How to Develop a Waste Reduction Plan for Your Organization 

Today, many organizations tend to focus primarily on waste removal and spend less time thinking about waste reduction. However, planning to reduce the total amount of waste generated by your school, office building, factory, hotel, restaurant, or other commercial facility is essential to saving money, protecting the health and safety of your people, and reaching environmental and sustainability targets. 

Here are nine steps to developing an effective waste reduction and management plan for your facility:

1. Form a Waste Management Team

The first step in the planning process is to form a skilled waste management team. Otherwise known as “green teams”, these are self-organized, cross-functional groups of employees who identify and implement specific solutions to help their organization operate in environmentally sustainable ways. 

Green teams should include representatives from different areas of the organization who can offer unique perspectives and experiences.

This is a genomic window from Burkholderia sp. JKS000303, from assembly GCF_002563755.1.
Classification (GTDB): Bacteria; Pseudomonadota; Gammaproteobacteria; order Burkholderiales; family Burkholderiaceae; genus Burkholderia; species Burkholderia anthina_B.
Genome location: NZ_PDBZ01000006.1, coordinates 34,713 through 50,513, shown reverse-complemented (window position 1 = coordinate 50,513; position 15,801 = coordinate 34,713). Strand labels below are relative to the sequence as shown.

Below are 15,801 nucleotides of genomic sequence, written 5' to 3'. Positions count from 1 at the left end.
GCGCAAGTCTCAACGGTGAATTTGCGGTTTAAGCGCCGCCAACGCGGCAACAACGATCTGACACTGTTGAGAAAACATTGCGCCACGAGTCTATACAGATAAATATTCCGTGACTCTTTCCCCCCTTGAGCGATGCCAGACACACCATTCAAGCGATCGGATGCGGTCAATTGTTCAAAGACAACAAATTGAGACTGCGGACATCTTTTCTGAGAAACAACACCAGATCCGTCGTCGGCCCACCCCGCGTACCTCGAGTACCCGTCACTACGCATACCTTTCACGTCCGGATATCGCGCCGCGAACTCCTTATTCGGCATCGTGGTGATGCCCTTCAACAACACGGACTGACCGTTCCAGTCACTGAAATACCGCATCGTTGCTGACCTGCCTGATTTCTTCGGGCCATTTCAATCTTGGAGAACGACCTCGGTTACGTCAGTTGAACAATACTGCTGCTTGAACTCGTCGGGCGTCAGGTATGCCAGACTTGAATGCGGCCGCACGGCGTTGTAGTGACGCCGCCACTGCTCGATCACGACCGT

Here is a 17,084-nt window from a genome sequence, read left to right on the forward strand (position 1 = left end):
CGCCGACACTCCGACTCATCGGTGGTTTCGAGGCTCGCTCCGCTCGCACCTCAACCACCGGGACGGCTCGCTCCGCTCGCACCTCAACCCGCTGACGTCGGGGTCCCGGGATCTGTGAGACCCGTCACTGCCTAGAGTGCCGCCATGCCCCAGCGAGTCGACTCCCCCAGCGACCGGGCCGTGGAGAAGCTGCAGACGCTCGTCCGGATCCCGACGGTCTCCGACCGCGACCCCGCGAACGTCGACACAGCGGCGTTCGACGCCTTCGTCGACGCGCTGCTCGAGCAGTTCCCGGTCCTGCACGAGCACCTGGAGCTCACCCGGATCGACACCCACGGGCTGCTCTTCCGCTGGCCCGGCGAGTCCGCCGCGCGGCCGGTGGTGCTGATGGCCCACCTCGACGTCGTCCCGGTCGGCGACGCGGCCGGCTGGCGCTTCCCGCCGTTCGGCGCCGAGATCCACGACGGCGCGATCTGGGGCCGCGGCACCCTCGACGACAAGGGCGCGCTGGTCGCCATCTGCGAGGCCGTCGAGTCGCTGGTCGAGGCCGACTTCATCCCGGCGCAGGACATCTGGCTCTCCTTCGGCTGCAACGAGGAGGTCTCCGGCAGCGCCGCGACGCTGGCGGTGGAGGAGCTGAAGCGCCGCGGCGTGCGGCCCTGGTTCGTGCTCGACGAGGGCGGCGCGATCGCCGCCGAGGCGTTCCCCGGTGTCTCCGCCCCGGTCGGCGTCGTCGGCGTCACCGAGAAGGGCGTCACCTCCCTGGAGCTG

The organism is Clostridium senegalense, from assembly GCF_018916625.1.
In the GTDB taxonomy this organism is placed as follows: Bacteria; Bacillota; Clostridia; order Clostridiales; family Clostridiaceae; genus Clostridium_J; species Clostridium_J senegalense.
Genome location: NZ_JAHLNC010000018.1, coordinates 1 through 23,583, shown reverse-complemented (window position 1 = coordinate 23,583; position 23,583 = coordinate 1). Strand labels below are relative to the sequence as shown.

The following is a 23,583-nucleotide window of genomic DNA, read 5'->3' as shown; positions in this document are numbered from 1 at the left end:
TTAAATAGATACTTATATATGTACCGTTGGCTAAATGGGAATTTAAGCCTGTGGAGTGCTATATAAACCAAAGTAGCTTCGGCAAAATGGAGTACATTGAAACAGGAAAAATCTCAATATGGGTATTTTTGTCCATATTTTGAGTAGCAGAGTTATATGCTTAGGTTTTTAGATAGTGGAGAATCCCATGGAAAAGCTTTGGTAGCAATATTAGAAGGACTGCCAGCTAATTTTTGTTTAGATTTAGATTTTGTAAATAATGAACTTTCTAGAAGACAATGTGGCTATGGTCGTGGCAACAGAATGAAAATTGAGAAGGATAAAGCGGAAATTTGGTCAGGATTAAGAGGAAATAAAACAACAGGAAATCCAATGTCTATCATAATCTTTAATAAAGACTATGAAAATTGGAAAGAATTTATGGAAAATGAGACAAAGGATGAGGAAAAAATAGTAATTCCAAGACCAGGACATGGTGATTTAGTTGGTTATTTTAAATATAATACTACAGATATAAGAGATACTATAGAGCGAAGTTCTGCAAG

After securing the support of top-level management, green teams should meet regularly to share ideas, set goals, analyze information, and present status reports. 

Miller Waste front loader in front of a large pile of waste.

2. Conduct a Waste Audit

As the adage goes “you can’t manage what you don’t measure.” When it comes to measuring your organization’s waste output, it’s helpful to begin with a waste audit. This will help you understand the kind and amount your organization produces – and how much is properly disposed of. 

Often, waste management companies such as Miller offer this kind of waste characterization study to their customers. This service entails collecting and labelling the waste produced by your organization over the course of a typical business day. After transporting the waste off-site, Miller’s experts sort and examine the waste to determine the contamination level, how they kind and volume of waste differs from one department to the next, and more. Miller then helps clients devise a plan of action to improve diversion rates. 

Share the results of your waste audit with the rest of the organization to give everyone a good sense of where you stand. 

3. Establish Benchmarks and Set Achievable Goals